The basic test for the use of an allegation of adultery in a marriage situation in Georgia comes from the 1962 decision in Johnson v. Johnson, 218 Ga. 28, 126 S.E.2d 229, and can be summed up as proof of two things:
There needs to be a showing of an "adulterous disposition" (for example, a past proven incident of adultery that was condoned); and
There needs to be reasonable opportunity to commit adultery.
Since adultery is the kind of thing that generally has to be shown by circumstantial evidence, an allegation is presumed true unless it is rebutted, and these two things, if shown to the satisfaction of the trier of fact, will support that allegation. The case follows:
[218 Ga. 30] Miller, Martin, Hitching Tipton & Lenihan, Chattanooga, Tenn., Frank M. Gleason, Rossville, for plaintiff in error.
Van Cleave, Hatfield & Parker, J. W. Van Cleave, W. A. McClure, McClure & McClure, Chattanooga, Tenn., for defendant in error.
Syllabus Opinion by the Court
[218 Ga. 28] DUCKWORTH, Chief Justice.
- Adultery may be proved by circumstantial evidence, but such evidence must infer as a necessary conclusion that adultery was committed. But if such evidence is fairly susceptible of two interpretations, one consistent with innocence and the other with guilt, it is not sufficient to prove adultery. Divorce and Separation, 17 Am.Jur. p. 552, § 432; Weaver v. State, 74 Ga. 376; Starke v. State, 97 Ga. 193, 23 S.E. 832; Thompson v. State, 61 Ga.App. 624, 7 S.E.2d 189. And there must be both (1) an opportunity and (2) an adulterous disposition in order for adultery to be inferred from circumstantial evidence. Divorce and Separation, supra, p. 552, § 433.
[218 Ga. 29] 2. The evidence here before the court on interlocutory hearing to determine temporary alimony disclosed that the petitioner's wife on a certain date left her home on Lookout Mountain in Walker County, Georgia, supposedly to visit friends near Atlanta, Georgia, but, instead, clandestinely met a certain man at a motel in Kentucky where they had adjoining rooms for several days and nights, were seen together at restaurants, driving together in automobiles and at the motel, entering and leaving each other's rooms and spending the nights together in her room with the lights off and a number of hours during the day; and thereafter she made certain admissions of wrongdoing to others and that she hoped her friends, her husband and her son would forgive her; and this evidence was uncontradicted although Code Ann., § 38-1606 (Ga.L.1951, pp. 596, 597) makes a person charged with adultery 'competent to testify as to his or her innocence of such charge.' Thus, the wife having within her the power, opportunity to testify and deny, if true, the charge of adultery, a presumption arises under Code § 38-119 that the charge was well-founded. Definite proof of adultery was shown such that it excludes every reasonable hypothesis save that of adultery, which the lower court could not ignore. See Code § 30-205; Williams v. Williams, 114 Ga. 772, 40 S.E. 782; Johnson v. State, 119 Ga. 446, 46 S.E. 634; Harrison v. Odum, 148 Ga. 489, 496, 96 S.E. 1038; Hudson v. Hudson, 189 Ga. 410, 411, 5 S.E.2d 912.
While the answer and cross-action of the wife contained allegations of denial and condonation, the evidence fails to show condonation of the cause of separation which the uncontradicted evidence discloses was the adultery of the wife, and even though there was conflicting testimony as to the cruelty of the husband, alleged as a ground of divorce in the cross-action, it follows that the court abused its discretion in awarding temporary alimony to the wife. Code, § 30-205; Davis v. Davis, 134 Ga. 804, 68 S.E. 594, 30 L.R.A.,N.S., 73; Grant v. Grant, 184 Ga. 339(2), 191 S.E. 98; Bulloch v. Bulloch, 188 Ga. 699, 700, 4 S.E.2d 630; Hudson v. Hudson, 189 Ga. 410, 411, 5 S.E.2d 912; Livingston v. Livingston, 211 Ga. 420, 86 S.E.2d 288; Reynolds v. Reynolds, 217 Ga. 234, 123 S.E.2d 115.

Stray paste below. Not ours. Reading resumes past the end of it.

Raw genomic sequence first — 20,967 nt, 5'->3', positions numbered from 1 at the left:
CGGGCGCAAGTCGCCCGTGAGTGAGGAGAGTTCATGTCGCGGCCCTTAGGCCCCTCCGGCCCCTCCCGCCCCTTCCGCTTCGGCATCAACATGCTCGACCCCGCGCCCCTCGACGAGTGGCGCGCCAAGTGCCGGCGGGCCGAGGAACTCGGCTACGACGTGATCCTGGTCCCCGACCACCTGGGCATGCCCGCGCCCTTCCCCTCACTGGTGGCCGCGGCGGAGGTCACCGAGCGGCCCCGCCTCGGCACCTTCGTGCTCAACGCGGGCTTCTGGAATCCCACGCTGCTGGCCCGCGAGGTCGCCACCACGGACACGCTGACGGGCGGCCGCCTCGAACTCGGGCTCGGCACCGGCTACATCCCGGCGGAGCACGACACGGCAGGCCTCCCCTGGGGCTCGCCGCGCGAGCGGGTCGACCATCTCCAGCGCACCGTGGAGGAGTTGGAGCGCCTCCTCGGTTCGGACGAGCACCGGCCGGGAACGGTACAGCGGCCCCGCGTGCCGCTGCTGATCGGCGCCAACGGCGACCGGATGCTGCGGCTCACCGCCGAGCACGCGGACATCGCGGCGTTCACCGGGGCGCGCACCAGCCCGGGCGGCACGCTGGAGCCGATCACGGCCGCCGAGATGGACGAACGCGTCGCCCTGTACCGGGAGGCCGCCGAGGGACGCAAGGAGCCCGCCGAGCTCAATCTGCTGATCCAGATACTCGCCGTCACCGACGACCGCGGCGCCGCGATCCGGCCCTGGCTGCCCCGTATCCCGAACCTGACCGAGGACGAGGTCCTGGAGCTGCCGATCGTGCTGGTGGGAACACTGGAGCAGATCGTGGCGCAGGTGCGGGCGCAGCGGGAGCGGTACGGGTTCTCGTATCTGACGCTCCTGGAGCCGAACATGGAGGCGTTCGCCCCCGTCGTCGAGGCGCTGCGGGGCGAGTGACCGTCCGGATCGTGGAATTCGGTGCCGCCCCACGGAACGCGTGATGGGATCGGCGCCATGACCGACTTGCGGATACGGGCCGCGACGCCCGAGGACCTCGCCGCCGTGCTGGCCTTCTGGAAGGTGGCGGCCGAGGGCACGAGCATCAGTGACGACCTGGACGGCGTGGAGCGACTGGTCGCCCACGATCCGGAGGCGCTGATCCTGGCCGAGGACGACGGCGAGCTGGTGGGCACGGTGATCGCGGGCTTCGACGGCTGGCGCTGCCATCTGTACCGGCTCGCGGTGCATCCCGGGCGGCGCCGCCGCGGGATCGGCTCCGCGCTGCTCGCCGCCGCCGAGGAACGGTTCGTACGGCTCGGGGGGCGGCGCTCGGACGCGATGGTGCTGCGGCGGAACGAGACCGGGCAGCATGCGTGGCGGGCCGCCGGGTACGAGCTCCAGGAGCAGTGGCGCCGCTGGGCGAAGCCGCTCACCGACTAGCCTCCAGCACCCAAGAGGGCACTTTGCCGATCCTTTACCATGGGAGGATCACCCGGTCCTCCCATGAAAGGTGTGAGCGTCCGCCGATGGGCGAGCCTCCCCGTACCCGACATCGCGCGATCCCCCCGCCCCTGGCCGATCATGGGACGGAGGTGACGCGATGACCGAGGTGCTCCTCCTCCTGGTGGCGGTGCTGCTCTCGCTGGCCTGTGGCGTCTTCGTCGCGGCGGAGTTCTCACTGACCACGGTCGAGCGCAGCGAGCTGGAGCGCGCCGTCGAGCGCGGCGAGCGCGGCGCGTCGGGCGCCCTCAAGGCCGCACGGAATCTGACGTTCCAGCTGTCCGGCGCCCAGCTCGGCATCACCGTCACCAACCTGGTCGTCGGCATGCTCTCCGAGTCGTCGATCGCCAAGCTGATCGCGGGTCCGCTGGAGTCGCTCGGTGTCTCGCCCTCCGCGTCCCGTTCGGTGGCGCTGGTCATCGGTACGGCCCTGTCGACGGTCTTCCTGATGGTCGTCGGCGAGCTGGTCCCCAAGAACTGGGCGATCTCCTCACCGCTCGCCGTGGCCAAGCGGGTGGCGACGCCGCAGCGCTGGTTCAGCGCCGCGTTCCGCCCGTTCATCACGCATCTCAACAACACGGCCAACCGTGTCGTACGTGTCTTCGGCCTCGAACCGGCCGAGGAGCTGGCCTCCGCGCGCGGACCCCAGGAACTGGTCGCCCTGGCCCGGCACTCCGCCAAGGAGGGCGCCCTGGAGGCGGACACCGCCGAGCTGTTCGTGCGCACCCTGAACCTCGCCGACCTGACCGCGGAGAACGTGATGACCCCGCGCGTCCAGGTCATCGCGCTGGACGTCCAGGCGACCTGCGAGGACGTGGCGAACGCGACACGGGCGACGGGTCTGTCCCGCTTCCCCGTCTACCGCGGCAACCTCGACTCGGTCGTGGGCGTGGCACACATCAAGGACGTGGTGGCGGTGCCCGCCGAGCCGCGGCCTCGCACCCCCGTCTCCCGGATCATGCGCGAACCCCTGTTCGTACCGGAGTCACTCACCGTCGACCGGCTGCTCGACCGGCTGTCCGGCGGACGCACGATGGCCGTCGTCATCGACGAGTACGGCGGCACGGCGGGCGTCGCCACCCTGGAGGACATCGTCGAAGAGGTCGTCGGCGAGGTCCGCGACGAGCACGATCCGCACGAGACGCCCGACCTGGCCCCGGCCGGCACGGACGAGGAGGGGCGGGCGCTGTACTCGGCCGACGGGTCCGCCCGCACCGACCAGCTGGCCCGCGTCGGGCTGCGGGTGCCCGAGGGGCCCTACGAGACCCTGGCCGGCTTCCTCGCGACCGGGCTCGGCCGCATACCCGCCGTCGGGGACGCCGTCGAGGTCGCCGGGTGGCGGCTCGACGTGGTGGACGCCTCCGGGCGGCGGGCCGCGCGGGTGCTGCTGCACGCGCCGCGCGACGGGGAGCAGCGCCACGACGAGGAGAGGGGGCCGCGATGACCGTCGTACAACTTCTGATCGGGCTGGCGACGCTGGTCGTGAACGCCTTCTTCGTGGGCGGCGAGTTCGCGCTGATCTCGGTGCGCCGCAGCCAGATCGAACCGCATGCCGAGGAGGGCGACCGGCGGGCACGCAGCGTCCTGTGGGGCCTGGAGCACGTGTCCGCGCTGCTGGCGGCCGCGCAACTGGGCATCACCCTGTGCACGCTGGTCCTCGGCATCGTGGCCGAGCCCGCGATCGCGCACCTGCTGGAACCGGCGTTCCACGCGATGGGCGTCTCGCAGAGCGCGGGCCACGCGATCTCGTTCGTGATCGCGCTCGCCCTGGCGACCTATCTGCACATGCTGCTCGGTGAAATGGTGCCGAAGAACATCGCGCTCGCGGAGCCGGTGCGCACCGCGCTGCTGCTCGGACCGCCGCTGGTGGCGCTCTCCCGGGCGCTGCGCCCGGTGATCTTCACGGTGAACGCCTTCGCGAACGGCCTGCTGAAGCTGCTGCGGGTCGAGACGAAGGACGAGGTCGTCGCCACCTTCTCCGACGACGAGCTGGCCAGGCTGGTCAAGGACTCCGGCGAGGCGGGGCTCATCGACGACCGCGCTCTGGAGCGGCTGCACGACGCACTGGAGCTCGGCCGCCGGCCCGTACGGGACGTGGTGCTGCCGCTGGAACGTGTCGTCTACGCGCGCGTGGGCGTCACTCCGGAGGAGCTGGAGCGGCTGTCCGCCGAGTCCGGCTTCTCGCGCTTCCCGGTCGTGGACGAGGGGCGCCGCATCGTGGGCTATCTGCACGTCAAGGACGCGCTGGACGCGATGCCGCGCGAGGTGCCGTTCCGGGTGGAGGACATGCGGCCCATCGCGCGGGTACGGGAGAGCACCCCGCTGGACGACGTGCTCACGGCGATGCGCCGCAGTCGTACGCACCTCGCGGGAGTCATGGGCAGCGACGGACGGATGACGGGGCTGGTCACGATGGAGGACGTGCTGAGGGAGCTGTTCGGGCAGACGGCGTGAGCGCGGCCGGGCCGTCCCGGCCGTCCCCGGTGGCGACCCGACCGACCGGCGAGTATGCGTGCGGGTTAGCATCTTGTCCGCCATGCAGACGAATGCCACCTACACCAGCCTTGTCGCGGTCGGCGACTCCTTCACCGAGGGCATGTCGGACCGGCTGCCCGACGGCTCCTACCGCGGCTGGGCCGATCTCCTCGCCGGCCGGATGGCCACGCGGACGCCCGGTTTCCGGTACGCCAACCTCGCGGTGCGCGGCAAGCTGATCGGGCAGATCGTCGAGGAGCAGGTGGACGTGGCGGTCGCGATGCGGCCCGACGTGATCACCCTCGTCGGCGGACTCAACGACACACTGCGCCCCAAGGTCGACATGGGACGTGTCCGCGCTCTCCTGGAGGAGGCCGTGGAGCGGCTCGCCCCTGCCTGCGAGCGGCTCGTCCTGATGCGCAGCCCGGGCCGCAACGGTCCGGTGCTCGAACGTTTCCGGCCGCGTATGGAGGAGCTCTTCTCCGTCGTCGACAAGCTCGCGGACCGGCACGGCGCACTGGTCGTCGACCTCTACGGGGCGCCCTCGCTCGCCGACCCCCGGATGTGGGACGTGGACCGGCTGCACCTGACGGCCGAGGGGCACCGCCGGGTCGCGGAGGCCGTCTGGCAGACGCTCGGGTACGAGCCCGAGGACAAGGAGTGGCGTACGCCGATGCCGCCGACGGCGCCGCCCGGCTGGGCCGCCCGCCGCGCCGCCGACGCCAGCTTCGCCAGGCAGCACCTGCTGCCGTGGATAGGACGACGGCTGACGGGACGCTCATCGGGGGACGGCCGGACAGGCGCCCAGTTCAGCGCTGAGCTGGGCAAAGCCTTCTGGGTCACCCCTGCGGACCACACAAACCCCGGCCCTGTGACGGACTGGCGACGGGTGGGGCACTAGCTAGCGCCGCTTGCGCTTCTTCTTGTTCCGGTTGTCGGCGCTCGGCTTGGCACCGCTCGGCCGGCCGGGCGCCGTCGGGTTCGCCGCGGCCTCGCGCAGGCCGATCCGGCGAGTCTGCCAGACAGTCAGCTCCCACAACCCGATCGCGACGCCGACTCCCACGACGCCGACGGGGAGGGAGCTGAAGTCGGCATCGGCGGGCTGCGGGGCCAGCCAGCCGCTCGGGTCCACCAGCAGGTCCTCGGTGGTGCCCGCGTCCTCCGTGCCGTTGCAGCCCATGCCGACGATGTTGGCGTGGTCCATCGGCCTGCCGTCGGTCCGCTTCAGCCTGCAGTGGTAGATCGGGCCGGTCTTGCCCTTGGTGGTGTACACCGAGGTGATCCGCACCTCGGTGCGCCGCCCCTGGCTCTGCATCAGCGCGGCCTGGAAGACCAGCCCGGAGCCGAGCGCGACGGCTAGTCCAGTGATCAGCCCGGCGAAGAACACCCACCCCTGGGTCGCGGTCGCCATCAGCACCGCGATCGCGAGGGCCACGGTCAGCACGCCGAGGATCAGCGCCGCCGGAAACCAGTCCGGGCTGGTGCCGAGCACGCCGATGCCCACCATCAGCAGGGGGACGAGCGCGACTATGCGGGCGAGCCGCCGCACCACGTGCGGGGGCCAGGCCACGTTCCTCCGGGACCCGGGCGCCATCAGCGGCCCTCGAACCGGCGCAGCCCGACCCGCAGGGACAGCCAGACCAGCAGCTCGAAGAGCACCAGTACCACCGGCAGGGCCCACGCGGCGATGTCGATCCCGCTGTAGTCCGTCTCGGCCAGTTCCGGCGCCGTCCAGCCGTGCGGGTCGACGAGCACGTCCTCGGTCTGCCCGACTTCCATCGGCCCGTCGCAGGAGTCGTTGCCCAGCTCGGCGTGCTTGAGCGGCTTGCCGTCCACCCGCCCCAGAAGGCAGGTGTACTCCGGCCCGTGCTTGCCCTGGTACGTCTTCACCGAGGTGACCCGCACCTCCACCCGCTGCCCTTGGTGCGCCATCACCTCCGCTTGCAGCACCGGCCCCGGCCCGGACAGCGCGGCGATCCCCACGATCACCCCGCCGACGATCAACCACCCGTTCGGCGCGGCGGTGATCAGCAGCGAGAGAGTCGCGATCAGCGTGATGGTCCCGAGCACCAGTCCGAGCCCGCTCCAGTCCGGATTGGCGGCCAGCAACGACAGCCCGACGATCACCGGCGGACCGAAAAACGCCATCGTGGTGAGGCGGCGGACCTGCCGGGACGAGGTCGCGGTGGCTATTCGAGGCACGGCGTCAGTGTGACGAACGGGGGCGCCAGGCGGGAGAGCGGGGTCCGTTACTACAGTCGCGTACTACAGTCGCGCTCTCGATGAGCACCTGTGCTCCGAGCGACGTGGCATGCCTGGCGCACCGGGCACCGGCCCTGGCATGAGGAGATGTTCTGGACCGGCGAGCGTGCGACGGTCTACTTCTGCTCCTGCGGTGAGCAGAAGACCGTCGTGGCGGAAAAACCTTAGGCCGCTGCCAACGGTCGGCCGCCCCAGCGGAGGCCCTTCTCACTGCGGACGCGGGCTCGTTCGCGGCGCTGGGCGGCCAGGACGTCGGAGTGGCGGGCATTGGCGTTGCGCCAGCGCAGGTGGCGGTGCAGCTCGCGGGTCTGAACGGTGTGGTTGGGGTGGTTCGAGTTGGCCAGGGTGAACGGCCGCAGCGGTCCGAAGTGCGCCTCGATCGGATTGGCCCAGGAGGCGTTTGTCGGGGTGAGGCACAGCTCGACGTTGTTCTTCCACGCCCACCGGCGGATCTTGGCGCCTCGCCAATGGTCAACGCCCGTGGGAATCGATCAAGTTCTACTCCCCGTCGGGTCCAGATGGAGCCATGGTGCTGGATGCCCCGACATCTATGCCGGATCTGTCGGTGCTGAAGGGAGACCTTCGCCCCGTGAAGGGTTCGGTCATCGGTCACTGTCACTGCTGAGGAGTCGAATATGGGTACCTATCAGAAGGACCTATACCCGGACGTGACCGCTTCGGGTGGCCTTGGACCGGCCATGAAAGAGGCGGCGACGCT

Examination of the grounds of the demurrer to the answer [218 Ga. 30] fails to disclose any error in the court's ruling sustaining some, but overruling other, grounds thereof. It is well settled that a defendant's pleas and answer may contain as many several matters as the defendant thinks necessary for his defense and no part of the answer shall be stricken out or rejected on account that it may be contradictory to other portions of the answer. Code, Ch. 81-3, as amended.
The bill of exceptions fails to point out that the suppression of the depositions was harmful, since the evidence to be supplied by them is unknown to this court and the same might well be merely cumulative evidence or have no bearing on the issues. Thus, whether or not the depositions should have been returned by registered mail instead of certified mail, the assignment of error is without merit. However, the statute (Code § 38-2501) should be strictly construed, and even though the protection given to certified mail may be sufficient, the Legislature having called for return by 'registered mail', it could not possibly have meant certified mail which has since been created (Pub.L. 86-682, Sept. 2, 1960, 74 Stat. 680; Title 39, Ch. 81, §§ 5001, 5012).
Whether or not the objection to the question propounded to the witness on cross-examination that the ground of the cross action for divorce here was similar to the grounds in three other divorces of the husband would require the production of the highest and best evidence was well taken, the answer elicited was that the witness did not know, which shows no harmful error, and this assignment of error is without merit.
For the reasons stated in headnotes 2 and 3 above, the
Judgment is reversed.
All the Justices concur.